Oregon State Day, Motto, and Nickname
DATE OF ADMISSION TO UNITED STATES
February 14, 1859
RANKING IN STATE ADMISSION
Following the settling of border issues, the United States Congress was quick to act in organizing the Oregon Territory in 1848. Like many other territories, Oregon was impatient to realize statehood in the 1850s. Unfortunately, attempts were mired in the pre–Civil War political tensions over slavery. Frustrated with continuous delays and confused directives coming from Washington, in 1857, the leadership and people of Oregon Territory decided to proceed with a constitutional convention without the benefit of an Organic Act.
The constitution they drafted emulated those written by other states to the east, such as Indiana. Among many other issues, it addressed the slavery issue by banning the practice, but at the same time denied residency to freed African Americans. Even though the pioneers of the new territory did not want slavery in the state, they had very definite ideas about who was considered equal before the law. With the territory prepared to join the ranks of the free states, yet supporting pro-slavery issues, the way was clear for Congress to act. On February 14, 1859, President James Buchanan signed the quickly drafted bill and Oregon was accepted as the 33rd state.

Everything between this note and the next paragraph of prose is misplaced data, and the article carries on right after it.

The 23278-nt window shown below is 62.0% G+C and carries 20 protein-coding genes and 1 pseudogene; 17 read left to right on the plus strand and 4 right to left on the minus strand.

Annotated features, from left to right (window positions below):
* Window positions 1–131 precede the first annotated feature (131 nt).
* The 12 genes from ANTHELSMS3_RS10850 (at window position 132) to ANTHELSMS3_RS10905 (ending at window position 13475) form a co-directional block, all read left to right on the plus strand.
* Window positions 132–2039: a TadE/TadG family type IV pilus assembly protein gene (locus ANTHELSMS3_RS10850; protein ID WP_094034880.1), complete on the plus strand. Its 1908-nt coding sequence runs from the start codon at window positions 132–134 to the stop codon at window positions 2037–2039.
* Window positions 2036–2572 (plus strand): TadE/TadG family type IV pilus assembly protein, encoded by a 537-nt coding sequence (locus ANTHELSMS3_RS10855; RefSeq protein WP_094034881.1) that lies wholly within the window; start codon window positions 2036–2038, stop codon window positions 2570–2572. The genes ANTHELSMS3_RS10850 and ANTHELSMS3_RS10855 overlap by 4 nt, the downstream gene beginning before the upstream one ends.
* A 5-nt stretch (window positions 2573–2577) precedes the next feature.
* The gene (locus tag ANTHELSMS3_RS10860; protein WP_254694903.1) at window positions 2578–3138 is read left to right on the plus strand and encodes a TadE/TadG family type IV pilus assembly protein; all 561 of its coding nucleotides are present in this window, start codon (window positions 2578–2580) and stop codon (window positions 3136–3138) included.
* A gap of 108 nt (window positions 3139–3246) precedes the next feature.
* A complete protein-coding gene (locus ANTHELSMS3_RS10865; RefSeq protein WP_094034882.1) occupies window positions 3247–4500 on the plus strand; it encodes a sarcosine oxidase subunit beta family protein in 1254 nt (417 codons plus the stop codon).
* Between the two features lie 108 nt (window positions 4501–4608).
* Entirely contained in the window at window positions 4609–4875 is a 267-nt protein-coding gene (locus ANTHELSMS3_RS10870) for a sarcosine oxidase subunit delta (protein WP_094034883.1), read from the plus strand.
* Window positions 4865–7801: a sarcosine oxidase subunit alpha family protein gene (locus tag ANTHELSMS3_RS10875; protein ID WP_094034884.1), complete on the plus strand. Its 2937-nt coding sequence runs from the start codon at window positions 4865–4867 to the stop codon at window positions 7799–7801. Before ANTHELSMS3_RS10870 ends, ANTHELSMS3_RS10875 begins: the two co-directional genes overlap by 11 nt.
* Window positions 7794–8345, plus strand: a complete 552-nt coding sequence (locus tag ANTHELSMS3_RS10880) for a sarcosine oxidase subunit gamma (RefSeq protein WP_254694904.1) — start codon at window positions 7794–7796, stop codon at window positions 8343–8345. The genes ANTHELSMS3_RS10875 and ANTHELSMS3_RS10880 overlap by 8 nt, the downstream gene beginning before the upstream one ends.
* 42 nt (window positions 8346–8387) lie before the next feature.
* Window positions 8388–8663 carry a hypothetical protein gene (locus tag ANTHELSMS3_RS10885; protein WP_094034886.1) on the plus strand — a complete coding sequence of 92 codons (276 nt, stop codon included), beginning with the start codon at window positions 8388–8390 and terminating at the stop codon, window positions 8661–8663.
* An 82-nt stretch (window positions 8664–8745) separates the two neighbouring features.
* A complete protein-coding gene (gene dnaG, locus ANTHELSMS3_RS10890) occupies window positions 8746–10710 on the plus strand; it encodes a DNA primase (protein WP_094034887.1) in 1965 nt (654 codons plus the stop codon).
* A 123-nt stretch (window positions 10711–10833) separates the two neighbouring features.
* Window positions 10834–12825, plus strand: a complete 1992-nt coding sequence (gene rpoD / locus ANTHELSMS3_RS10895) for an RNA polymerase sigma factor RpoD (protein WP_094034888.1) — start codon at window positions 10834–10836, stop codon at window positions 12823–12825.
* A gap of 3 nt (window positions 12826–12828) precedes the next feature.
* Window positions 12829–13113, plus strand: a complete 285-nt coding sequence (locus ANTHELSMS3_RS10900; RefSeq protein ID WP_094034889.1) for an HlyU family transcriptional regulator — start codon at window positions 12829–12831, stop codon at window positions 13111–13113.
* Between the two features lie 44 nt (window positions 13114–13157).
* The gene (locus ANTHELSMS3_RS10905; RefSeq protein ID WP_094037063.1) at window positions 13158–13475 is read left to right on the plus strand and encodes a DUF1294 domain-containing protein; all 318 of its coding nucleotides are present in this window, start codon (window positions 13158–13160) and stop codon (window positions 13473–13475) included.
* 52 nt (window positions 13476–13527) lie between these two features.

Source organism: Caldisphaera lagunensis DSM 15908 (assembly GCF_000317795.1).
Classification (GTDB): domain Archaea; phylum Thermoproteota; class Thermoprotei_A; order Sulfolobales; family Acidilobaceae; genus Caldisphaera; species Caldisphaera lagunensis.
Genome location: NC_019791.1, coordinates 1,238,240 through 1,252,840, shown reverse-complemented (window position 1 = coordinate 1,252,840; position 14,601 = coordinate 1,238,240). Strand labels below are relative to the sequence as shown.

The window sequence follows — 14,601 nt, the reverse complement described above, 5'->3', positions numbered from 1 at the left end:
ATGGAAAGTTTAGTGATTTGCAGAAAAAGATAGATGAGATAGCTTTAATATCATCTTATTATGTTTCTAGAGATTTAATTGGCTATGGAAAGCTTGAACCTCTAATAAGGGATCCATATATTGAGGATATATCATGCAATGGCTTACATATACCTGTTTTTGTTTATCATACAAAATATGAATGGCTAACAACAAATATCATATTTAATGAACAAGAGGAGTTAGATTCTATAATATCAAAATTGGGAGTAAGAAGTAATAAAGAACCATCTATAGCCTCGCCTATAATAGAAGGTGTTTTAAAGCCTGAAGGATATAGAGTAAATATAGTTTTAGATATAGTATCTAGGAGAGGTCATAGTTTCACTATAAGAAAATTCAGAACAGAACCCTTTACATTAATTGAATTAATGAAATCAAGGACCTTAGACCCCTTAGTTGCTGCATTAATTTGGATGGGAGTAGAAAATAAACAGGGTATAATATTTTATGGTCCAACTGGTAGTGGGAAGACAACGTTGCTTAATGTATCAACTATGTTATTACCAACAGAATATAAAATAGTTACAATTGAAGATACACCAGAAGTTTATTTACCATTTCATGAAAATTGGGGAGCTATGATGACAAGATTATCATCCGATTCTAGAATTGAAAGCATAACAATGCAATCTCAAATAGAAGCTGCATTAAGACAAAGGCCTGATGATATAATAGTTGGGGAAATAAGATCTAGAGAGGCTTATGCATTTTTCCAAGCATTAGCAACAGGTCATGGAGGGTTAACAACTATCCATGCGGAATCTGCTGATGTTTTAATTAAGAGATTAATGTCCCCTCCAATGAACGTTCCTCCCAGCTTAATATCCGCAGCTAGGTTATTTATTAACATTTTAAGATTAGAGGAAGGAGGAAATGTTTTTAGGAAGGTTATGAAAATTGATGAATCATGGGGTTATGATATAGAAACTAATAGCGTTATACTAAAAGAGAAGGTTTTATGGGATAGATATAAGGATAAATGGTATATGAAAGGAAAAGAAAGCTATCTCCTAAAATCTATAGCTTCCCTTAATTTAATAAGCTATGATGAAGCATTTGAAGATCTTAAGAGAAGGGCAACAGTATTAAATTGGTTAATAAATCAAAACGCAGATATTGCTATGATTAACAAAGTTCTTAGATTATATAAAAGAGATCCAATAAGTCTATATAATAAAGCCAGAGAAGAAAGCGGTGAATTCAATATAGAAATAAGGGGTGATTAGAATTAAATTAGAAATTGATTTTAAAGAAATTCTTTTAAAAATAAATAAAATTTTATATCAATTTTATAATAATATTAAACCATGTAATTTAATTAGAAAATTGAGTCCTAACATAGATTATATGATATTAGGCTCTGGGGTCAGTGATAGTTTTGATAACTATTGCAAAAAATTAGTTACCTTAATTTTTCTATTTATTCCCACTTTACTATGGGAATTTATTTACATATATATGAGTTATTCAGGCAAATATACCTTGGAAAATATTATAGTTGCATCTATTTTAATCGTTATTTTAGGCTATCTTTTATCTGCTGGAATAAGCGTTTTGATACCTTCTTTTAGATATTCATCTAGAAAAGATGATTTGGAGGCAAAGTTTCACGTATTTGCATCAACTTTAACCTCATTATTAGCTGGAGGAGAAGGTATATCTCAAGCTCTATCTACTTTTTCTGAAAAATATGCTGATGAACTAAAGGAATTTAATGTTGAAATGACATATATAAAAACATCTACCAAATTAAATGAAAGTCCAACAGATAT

Alis Volat Propriiis ("She Flies with Her Own Wings")
The state legislature adopted this phrase, taken from the territorial seal, in 1987. It was chosen to replace the previous motto "The Union," which had been adopted in 1957. The phrase is attributed to Judge Jessie Quinn Thornton, who was very active in pre-territorial Oregon politics and presented the petition to Congress for territorial status.
"The Beaver State," "The Union State," "Pacific Wonderland," "The Sunset State," "The Web Foot State," "The Hard-case State"
Beaver pelts were highly prized as a trade item in Oregon Country while it was still under British control. Eventually the area became over-trapped and the trade died out, but the animal’s popularity continued into modern times, leading to it being depicted on the state flag and adopted by many of the state’s athletic teams. Eventually this led to the nickname "The Beaver State."
Oregon's first state motto was the "The Union State," and it became a nickname. The "Pacific Wonderland" series of license plates was first issued to celebrate Oregon’s 100th anniversary and refers to the wide range of ecological attractions in the state. The nickname "Sunset State" refers to Oregon’s extreme west position in North America, even though Alaska is now the most western state in the Union. "The Web Foot State" is a light-hearted reference to Oregon’s status as one of the wettest regions in the country. "The Hard-case State" is a historical reference to the hardships that early settlers experienced while traveling to the state.
-World Trade Press